In rural China, families that have multiple children tend to send their daughters to work at a young age to ensure that the sons can finish high school. This means that many girls from low-income families have difficulties receiving full basic education, let alone going to college. Even in big cities, many people still hold the traditional expectations of women being housewives who take care of their children and husbands. Friends of my parents have suggested that I should return to China after obtaining a bachelor’s degree so that I can settle down and get married. Fortunately, my parents dismissed such recommendations and encouraged me to apply for graduate schools.

The current society dominated by patriarchal norms has a stigma against successful women: it is unnecessary for women to pursue education higher than a bachelor’s or take leadership in the workplace. But I firmly believe that education gives women agency, mobility, and independence, some of the tools to more easily cope with structural barriers in life and to make an impact on one’s community.GW_Graduates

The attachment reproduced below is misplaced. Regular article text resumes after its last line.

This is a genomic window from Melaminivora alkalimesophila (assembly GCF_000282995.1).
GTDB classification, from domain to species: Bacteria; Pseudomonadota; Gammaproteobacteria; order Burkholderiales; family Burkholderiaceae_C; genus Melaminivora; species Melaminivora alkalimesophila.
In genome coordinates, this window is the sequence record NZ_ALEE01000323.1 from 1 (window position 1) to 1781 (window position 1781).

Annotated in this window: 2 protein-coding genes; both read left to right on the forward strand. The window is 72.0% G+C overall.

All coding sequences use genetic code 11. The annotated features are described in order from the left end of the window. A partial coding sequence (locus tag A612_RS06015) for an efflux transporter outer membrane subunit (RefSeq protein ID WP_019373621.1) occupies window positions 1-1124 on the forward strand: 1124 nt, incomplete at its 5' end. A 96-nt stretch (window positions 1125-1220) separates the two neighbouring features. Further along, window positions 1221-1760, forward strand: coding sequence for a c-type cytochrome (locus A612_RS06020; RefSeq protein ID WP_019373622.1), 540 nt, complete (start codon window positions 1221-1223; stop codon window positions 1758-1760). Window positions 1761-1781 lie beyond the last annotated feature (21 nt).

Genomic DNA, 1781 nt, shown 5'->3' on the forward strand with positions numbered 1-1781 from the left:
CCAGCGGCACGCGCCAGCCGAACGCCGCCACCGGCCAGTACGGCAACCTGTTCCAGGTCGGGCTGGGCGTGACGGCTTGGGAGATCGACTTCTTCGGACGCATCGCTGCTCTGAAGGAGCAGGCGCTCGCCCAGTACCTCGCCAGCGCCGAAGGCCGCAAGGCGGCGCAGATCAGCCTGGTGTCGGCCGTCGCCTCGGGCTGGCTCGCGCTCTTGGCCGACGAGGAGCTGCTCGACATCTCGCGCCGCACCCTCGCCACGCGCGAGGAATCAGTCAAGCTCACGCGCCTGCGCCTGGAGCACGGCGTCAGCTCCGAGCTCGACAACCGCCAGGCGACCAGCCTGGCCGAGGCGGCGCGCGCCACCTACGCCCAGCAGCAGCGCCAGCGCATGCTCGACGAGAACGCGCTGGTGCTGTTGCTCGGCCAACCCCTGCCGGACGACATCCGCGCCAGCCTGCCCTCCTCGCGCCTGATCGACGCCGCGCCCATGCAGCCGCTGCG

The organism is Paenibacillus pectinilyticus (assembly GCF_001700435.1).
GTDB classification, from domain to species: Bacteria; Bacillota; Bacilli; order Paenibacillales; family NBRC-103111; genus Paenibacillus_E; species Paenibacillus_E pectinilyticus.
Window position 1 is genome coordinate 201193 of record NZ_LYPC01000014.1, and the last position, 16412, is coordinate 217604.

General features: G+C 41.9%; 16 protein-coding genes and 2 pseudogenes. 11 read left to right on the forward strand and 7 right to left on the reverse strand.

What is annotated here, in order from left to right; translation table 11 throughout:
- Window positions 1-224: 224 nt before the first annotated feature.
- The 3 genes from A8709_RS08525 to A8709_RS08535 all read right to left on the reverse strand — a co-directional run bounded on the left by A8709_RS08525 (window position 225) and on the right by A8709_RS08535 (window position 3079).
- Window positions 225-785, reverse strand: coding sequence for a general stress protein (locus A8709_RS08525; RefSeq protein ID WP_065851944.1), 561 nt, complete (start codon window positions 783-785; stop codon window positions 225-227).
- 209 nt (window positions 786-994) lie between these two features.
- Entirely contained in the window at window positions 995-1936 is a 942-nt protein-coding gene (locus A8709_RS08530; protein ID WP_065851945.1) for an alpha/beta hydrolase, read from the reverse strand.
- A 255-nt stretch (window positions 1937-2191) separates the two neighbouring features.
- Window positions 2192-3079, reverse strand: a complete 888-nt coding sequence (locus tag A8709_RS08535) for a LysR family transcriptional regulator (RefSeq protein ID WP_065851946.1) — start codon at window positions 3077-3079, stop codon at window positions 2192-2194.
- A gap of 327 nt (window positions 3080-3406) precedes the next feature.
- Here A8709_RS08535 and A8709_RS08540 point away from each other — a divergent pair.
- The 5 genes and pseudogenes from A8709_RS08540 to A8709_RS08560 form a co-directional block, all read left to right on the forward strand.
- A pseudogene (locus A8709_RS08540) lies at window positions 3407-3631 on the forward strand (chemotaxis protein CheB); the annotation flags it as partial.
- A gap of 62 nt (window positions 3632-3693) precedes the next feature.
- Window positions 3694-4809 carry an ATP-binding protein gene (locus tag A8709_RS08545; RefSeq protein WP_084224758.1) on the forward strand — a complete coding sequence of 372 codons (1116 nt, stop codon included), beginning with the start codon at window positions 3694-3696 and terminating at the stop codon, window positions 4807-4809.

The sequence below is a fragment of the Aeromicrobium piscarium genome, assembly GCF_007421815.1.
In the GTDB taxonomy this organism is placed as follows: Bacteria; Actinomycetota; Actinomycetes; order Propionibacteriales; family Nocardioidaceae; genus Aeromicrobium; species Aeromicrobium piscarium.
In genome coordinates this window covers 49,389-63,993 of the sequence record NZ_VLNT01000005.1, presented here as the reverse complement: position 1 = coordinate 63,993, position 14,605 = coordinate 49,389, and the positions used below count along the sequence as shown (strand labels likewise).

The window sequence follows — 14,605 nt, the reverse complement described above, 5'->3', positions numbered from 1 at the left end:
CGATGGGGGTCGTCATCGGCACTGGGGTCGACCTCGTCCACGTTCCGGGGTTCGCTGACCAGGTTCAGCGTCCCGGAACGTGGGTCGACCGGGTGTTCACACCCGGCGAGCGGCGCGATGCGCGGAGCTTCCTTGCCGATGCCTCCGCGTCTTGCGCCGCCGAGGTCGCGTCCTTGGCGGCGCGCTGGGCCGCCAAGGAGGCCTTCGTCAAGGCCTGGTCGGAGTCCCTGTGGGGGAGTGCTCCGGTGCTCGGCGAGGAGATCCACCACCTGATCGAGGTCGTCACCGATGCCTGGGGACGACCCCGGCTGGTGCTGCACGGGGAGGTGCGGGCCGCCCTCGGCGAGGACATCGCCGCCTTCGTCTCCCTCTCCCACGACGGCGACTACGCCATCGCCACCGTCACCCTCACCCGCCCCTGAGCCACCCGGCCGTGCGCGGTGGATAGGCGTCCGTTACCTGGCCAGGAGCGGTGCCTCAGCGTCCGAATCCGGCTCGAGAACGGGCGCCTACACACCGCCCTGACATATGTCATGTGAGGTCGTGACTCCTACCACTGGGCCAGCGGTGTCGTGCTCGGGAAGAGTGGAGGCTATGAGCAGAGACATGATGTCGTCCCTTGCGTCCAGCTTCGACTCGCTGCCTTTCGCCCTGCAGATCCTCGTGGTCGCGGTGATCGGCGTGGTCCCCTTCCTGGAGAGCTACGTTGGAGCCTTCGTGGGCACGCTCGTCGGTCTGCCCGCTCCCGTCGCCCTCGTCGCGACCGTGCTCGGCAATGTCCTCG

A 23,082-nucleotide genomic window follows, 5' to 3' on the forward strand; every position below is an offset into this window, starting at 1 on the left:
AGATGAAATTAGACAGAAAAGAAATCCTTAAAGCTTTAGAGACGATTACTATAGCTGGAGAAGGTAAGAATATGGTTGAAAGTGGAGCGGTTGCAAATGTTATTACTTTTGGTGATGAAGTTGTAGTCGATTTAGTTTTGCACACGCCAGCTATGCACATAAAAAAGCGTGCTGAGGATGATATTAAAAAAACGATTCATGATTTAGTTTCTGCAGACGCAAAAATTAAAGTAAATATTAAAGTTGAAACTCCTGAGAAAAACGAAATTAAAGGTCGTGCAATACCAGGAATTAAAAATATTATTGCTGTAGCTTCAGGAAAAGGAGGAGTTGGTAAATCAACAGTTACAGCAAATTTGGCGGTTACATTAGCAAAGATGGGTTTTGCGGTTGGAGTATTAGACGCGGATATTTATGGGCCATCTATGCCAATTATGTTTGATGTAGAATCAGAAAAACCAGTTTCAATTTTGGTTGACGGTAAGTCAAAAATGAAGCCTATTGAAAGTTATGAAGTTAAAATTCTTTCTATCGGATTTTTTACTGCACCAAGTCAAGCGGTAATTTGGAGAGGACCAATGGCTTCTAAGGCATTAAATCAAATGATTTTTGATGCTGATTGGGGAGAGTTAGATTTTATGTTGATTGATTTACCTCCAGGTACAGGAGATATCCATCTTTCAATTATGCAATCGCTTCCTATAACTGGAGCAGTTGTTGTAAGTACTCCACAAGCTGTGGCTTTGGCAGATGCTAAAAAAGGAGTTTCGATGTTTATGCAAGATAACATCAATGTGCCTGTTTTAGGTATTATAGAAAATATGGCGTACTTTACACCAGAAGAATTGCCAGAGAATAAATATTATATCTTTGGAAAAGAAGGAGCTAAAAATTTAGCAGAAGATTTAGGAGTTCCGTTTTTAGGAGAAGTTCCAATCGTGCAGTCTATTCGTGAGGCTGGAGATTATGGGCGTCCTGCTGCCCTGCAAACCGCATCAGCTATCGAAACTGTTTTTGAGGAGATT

Studying abroad and majoring in International Affairs broadened my horizon and gave me precious opportunities that I would have never had if I had stayed in China. I want to contribute my time and knowledge to women’s empowerment through education because studying abroad has made a huge impact on my own life. I also know that not everyone is as fortunate as me in terms of having a robust support system. Nowadays, as the cost of quality education continues to rise, the lack of funds and resources can threaten a person’s access to schooling or the pursuit of his or her goals in life. I hope that my work with the Asherah Foundation can help women around the world gain access to education and succeed.